welcome to berlinI just returned from the first day (yay beginnings!) of my newest German language course here in Berlin. To say I was nervous before this class started would be a severe understatement. Just walking from my apartment to the u-bahn station today was nerve-wracking. I’ve been off-and-on (but mostly on) in Berlin for a long while now (too long to count) and my German is just…schlecht. Sehr schlecht!

Read my previous adventures of learning German in Berlin in the archives.

The past few weeks, in between German language lessons, my language skills have decreased dramatically. Not least because I holed myself up in a warm bed to avoid the winter that doesn’t seem to want to end. Then there’s this anxiousness I feel when trying to learn German. I’m not sure where it comes from—maybe it’s because I’m worried about unavoidable mistakes, worried about making a fool of myself, or worse, of some sort of strange, German-language induced death. (It can happen, right??) Of course, as soon as I made my way into the school (this time it’s the VHS if you’re counting), most of my fears dissipated.

Today’s teacher (Lehrerin) wasn’t much older than me from what I could tell. The 14 or so other students didn’t try to eat my brains, nor did they laugh at my mistakes. No pit opened up to swallow me as soon as the wrong article (der,die,das,den,who-really-cares?!) sputtered from my tongue. In fact, as soon as the tennis ball landed in my hands and it was my turn to introduce myself, I was quite calm. And ready to give it my best.

* * *

But that’s when it hit me. This must be the umpteenth time I’ve had to introduce myself in a German language course. With my limited language skills, my introduction to the who/what/where I am is pretty fine-tuned at this point. When backpacking around the world, most travelers are already familiar with “the same conversation” where you repeat your story, over and over to new, fast friends and casual acquaintances. The travel questions that you have to answer when backpacking typically goes the likes of this:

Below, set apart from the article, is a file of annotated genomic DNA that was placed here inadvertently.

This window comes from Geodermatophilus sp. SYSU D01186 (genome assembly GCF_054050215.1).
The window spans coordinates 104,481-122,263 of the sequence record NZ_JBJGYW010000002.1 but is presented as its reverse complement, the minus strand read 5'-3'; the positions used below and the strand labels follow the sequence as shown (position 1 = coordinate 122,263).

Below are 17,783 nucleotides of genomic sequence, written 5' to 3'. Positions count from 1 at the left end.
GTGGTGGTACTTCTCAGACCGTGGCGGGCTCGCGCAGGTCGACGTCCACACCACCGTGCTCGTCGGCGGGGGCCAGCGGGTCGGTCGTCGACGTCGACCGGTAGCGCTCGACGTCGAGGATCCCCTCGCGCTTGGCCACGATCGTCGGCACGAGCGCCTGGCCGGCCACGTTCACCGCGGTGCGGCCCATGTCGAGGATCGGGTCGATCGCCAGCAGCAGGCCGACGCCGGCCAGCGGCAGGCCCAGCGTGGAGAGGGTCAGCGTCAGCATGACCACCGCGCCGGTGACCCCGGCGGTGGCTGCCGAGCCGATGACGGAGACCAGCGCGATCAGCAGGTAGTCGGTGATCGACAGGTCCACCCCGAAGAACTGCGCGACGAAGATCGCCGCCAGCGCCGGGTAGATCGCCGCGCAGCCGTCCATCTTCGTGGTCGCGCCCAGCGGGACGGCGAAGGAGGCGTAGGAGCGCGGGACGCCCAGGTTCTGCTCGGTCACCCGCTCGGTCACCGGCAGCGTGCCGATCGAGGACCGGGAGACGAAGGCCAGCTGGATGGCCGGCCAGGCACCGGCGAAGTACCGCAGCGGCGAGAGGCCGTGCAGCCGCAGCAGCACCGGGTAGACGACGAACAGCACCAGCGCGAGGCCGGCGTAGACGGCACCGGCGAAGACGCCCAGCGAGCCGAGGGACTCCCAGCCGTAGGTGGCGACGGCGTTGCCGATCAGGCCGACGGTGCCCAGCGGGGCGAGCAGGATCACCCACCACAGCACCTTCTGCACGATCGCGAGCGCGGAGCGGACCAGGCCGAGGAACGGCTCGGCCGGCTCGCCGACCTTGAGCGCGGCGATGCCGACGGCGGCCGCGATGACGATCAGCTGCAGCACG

• Where are you from?
  • Where have you been?
  • Where are you going?
  • How long are you traveling for?

The answers can vary widely but the conversation does seem to get repetitive. In language class, however, the questions we have to answer about ourselves are this:

  • Where are you from?
  • What/where is your family?
  • What’s your job?
  • What are your hobbies?

There’s something worth noting about these two sets of questions. For one, the language questions are much more focused on who you are, things you cannot control. The travel questions are more about your experiences and the choices you’ve made. I’m not saying one’s better than the other, because even if I tried to say that, I wouldn’t believe myself, but I do think each set of questions has their significance.


Having to answer these questions about myself, however, has led me to some interesting answers. When I was backpacking, my travel answers were pretty clear-cut. I knew where I’d come from, and where I was going was pretty much always open for discussion. I knew how long I was traveling for, but was less sure how much longer the trip would last.

My language answers, though, have been a whole other beast. I’ve got my location and my family down pat — that’s easy. It’s when I try to figure out how long I’ve been in Berlin, why I live here, and what exactly it is that I’m doing here—that’s where I run into trouble. How long have I been here? Off-and-on for over a year and a half, but with several long breaks. Sometimes I was working, sometimes I wasn’t. Now: defining my job is a tricky question and sometimes I’m not even sure what it is that I’m doing. My hobbies? I suppose it’s travel (or is that my job?).

It seems no matter which questions I answer these days, there’s always ambiguity. I’m not sure if that’s a good or a bad thing, and like I wondered aloud last week, I don’t particularly mind that I don’t know what I’m doing. I’ll save the real answers for later and just focus on asking someone else the questions.

Who are you and what are you doing here? Wer bist du und was machst du hier?

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